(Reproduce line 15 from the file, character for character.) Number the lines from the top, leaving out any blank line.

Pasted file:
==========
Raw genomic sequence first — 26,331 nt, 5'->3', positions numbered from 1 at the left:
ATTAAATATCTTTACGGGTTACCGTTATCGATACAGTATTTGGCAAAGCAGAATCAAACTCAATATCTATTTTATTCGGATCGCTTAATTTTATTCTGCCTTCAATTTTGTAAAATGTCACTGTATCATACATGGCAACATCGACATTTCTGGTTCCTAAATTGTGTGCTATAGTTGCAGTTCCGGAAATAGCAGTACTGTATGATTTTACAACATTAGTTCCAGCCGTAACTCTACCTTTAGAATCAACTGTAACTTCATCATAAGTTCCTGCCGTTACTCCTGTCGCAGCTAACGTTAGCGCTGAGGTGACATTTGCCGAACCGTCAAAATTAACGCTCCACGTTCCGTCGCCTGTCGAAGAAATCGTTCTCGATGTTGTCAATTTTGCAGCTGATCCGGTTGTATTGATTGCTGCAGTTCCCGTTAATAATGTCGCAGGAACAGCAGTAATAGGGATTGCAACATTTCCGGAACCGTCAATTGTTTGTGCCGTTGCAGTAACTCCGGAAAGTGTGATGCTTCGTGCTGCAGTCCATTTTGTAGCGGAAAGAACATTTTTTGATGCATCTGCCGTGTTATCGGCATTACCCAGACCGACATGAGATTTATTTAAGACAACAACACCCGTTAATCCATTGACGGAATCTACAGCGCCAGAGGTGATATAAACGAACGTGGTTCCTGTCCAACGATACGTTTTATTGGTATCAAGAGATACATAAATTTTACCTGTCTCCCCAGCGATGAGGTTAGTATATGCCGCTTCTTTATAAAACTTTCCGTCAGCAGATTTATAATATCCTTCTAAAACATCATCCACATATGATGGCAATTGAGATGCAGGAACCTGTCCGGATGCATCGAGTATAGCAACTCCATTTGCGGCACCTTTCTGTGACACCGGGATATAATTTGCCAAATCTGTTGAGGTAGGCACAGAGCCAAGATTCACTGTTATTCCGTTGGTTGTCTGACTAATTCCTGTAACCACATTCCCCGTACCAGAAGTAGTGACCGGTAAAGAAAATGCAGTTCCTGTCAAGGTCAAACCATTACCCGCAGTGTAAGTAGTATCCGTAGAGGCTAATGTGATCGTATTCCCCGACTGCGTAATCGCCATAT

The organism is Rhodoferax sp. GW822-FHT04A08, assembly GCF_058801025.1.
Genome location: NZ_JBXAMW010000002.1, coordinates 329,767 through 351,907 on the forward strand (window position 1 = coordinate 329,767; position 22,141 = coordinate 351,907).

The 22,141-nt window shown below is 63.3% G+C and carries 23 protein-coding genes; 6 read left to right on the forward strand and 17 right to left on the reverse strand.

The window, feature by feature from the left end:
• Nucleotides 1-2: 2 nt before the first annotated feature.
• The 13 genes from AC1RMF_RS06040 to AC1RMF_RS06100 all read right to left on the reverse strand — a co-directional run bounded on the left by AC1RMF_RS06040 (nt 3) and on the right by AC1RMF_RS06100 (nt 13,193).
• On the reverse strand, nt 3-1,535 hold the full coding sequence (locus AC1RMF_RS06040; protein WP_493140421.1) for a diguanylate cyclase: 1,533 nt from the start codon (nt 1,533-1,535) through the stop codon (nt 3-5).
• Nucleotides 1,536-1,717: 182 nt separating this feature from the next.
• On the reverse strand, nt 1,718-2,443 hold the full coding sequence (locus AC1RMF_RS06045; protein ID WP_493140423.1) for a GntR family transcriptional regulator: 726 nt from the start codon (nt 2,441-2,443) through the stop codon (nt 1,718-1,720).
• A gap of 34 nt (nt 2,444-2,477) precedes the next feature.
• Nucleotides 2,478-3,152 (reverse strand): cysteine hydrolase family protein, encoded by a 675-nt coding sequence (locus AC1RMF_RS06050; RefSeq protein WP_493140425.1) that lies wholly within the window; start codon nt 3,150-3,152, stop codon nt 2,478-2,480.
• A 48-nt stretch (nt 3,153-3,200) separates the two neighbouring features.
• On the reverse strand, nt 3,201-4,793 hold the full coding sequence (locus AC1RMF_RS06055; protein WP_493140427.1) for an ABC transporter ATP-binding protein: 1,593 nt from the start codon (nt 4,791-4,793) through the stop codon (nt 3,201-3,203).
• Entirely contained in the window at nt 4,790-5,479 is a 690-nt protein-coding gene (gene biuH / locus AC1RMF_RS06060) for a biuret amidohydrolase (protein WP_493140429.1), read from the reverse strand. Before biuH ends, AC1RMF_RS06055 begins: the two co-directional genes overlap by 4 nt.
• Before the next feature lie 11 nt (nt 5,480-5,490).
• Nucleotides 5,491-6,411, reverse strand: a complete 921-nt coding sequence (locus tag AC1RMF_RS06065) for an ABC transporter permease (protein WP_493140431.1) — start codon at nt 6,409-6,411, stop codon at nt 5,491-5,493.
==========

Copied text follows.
• On the reverse strand, nt 3,201-4,793 hold the full coding sequence (locus AC1RMF_RS06055; protein WP_493140427.1) for an ABC transporter ATP-binding protein: 1,593 nt from the start codon (nt 4,791-4,793) through the stop codon (nt 3,201-3,203).